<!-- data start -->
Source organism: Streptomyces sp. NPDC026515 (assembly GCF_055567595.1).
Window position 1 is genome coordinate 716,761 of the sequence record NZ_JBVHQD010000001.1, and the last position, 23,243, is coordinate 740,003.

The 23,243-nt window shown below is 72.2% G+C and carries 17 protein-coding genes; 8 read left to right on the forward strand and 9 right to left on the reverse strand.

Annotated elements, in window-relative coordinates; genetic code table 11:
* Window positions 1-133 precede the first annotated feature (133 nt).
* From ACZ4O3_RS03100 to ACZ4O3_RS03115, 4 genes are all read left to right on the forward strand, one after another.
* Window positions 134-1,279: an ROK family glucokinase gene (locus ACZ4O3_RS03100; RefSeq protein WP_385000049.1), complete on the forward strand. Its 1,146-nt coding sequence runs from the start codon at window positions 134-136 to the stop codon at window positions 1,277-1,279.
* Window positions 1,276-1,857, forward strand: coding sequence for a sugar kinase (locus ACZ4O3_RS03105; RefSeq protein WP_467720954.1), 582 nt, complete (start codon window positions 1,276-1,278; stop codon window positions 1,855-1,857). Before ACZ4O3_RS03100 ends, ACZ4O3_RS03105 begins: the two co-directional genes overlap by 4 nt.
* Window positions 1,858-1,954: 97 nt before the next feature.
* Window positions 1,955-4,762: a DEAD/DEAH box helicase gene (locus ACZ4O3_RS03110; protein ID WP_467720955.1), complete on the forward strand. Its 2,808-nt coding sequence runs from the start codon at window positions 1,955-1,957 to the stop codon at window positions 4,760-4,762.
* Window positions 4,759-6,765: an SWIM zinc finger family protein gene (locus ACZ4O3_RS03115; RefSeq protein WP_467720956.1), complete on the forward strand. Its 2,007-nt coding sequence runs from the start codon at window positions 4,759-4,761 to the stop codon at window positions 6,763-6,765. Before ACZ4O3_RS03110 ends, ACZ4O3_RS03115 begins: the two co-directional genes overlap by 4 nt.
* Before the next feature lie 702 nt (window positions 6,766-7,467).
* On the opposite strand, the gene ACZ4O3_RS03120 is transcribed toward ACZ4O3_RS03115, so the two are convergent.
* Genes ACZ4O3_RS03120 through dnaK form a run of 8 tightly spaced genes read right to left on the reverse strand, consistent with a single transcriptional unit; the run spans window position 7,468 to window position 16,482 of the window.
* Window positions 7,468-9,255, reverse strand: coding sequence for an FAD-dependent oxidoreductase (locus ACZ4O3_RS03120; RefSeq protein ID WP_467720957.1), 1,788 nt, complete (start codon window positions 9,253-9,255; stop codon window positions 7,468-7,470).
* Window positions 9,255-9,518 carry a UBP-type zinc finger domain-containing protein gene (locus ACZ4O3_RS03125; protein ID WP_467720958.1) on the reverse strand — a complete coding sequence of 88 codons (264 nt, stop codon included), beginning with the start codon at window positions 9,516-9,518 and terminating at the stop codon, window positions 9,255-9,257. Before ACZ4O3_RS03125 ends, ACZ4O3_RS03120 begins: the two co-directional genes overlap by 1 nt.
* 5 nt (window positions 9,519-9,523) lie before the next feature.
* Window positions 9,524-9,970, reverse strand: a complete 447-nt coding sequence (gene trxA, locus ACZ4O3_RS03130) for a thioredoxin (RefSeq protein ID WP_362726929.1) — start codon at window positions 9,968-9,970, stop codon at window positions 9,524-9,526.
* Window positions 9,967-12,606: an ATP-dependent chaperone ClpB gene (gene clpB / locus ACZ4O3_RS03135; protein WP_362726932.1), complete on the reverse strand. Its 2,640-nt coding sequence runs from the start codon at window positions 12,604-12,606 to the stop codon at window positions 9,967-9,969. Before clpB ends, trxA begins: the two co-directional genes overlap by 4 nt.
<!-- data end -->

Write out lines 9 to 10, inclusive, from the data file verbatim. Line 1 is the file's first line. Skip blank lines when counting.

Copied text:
* Window positions 1,858-1,954: 97 nt before the next feature.
* Window positions 1,955-4,762: a DEAD/DEAH box helicase gene (locus ACZ4O3_RS03110; protein ID WP_467720955.1), complete on the forward strand. Its 2,808-nt coding sequence runs from the start codon at window positions 1,955-1,957 to the stop codon at window positions 4,760-4,762.